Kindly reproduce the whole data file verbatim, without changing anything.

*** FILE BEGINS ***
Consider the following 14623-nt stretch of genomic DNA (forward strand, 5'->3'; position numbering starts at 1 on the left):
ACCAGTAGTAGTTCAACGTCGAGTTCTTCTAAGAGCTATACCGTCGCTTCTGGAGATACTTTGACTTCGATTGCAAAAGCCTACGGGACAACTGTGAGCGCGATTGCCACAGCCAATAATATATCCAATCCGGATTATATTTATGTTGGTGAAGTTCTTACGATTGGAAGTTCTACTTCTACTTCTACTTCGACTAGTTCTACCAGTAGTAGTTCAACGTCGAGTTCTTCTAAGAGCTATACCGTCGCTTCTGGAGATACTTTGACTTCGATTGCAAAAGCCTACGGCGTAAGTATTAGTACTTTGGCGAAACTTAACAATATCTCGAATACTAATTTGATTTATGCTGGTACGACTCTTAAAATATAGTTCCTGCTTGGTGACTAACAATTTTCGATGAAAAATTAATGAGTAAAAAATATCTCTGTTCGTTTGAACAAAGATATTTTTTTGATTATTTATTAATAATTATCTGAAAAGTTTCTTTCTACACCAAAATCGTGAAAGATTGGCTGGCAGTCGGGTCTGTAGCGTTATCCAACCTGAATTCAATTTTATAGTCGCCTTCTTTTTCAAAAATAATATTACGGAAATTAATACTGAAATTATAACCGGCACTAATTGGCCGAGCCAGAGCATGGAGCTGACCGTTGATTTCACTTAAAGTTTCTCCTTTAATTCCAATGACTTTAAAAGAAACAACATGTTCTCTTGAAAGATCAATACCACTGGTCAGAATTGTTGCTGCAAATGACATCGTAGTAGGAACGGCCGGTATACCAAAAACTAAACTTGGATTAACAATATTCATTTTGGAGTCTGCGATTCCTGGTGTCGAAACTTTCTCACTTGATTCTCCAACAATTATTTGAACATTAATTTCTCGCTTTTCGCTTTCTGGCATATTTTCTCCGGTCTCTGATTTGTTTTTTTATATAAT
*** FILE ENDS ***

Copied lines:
Consider the following 14623-nt stretch of genomic DNA (forward strand, 5'->3'; position numbering starts at 1 on the left):
ACCAGTAGTAGTTCAACGTCGAGTTCTTCTAAGAGCTATACCGTCGCTTCTGGAGATACTTTGACTTCGATTGCAAAAGCCTACGGGACAACTGTGAGCGCGATTGCCACAGCCAATAATATATCCAATCCGGATTATATTTATGTTGGTGAAGTTCTTACGATTGGAAGTTCTACTTCTACTTCTACTTCGACTAGTTCTACCAGTAGTAGTTCAACGTCGAGTTCTTCTAAGAGCTATACCGTCGCTTCTGGAGATACTTTGACTTCGATTGCAAAAGCCTACGGCGTAAGTATTAGTACTTTGGCGAAACTTAACAATATCTCGAATACTAATTTGATTTATGCTGGTACGACTCTTAAAATATAGTTCCTGCTTGGTGACTAACAATTTTCGATGAAAAATTAATGAGTAAAAAATATCTCTGTTCGTTTGAACAAAGATATTTTTTTGATTATTTATTAATAATTATCTGAAAAGTTTCTTTCTACACCAAAATCGTGAAAGATTGGCTGGCAGTCGGGTCTGTAGCGTTATCCAACCTGAATTCAATTTTATAGTCGCCTTCTTTTTCAAAAATAATATTACGGAAATTAATACTGAAATTATAACCGGCACTAATTGGCCGAGCCAGAGCATGGAGCTGACCGTTGATTTCACTTAAAGTTTCTCCTTTAATTCCAATGACTTTAAAAGAAACAACATGTTCTCTTGAAAGATCAATACCACTGGTCAGAATTGTTGCTGCAAATGACATCGTAGTAGGAACGGCCGGTATACCAAAAACTAAACTTGGATTAACAATATTCATTTTGGAGTCTGCGATTCCTGGTGTCGAAACTTTCTCACTTGATTCTCCAACAATTATTTGAACATTAATTTCTCGCTTTTCGCTTTCTGGCATATTTTCTCCGGTCTCTGATTTGTTTTTTTATATAAT